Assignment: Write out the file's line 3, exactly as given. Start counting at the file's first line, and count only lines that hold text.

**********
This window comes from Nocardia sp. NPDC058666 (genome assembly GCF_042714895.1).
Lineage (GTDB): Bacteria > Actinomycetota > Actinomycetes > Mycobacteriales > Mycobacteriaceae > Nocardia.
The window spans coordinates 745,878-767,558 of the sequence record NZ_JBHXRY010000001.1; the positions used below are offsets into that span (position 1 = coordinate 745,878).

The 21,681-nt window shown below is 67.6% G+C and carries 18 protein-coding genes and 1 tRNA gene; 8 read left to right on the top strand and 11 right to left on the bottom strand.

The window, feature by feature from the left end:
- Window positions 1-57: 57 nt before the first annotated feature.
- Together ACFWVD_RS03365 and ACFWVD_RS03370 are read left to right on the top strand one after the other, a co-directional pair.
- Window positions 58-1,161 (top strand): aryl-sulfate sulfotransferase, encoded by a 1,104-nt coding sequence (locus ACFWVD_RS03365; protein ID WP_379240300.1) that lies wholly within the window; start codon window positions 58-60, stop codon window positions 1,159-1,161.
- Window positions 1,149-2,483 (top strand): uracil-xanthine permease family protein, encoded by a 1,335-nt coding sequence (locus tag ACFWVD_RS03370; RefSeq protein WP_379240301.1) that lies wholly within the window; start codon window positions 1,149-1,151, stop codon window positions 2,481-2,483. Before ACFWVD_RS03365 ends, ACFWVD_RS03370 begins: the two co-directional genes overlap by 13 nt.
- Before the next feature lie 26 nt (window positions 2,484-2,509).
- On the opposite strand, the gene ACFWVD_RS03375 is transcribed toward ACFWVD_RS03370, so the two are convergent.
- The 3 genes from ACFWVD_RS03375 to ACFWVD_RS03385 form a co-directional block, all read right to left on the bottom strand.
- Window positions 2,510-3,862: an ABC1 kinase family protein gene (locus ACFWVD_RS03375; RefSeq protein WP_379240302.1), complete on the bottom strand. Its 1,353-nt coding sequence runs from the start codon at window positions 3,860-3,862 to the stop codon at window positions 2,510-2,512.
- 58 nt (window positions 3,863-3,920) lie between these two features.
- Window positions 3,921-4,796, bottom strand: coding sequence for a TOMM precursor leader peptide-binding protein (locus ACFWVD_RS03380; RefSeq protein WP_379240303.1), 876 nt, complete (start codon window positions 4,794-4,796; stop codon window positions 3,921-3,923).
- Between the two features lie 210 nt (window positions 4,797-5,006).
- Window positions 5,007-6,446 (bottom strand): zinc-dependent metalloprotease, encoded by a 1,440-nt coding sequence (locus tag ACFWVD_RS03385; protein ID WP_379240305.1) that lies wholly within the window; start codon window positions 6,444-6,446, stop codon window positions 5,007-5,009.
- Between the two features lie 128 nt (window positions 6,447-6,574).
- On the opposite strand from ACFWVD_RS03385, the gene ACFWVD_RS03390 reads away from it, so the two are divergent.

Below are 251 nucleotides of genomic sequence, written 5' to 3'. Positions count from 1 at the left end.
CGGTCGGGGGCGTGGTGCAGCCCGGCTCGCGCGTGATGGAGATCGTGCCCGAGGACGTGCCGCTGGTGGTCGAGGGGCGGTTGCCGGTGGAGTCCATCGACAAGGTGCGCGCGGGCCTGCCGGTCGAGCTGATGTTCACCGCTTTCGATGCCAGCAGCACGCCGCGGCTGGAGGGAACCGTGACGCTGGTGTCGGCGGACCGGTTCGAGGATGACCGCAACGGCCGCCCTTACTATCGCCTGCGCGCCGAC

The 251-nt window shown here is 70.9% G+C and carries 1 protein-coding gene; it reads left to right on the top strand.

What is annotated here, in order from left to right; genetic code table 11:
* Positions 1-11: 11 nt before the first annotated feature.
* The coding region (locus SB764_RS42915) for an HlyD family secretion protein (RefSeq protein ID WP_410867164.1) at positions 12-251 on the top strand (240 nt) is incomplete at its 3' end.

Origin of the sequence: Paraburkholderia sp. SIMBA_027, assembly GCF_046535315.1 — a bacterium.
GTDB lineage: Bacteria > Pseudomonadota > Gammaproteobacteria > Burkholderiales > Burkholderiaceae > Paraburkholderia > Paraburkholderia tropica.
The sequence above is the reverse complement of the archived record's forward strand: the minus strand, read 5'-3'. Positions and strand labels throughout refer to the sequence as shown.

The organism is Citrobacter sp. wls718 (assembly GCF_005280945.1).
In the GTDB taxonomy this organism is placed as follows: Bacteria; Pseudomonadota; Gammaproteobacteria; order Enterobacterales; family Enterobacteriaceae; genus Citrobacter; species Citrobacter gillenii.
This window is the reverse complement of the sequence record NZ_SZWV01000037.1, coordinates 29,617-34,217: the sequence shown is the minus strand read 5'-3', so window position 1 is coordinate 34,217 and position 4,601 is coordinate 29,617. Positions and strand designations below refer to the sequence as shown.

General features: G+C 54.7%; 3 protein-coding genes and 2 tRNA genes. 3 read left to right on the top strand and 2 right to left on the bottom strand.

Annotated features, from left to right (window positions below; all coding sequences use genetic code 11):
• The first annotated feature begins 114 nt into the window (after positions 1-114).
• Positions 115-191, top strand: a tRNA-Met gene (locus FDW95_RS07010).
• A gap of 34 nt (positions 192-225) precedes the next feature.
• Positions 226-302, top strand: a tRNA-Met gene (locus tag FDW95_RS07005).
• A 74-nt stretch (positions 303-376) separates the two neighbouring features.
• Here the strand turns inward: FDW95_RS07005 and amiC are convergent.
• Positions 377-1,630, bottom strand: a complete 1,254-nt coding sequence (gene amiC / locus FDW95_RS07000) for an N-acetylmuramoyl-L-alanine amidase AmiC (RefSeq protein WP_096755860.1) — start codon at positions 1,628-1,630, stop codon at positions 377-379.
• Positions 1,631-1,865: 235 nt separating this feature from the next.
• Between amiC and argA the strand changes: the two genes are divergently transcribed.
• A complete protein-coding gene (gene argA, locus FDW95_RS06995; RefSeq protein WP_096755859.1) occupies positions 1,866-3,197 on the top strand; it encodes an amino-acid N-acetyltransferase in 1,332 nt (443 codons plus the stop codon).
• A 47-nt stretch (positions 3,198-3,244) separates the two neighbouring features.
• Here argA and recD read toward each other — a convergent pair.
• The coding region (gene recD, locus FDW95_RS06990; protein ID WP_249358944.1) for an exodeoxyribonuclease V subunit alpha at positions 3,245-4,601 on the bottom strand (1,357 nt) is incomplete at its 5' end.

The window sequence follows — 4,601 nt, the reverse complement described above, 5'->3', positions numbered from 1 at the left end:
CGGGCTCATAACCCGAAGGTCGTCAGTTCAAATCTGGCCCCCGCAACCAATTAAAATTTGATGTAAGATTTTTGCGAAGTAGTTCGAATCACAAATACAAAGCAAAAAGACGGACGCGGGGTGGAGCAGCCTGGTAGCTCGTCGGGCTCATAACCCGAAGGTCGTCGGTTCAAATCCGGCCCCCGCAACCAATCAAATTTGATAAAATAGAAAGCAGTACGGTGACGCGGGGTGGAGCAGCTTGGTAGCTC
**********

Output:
The window spans coordinates 745,878-767,558 of the sequence record NZ_JBHXRY010000001.1; the positions used below are offsets into that span (position 1 = coordinate 745,878).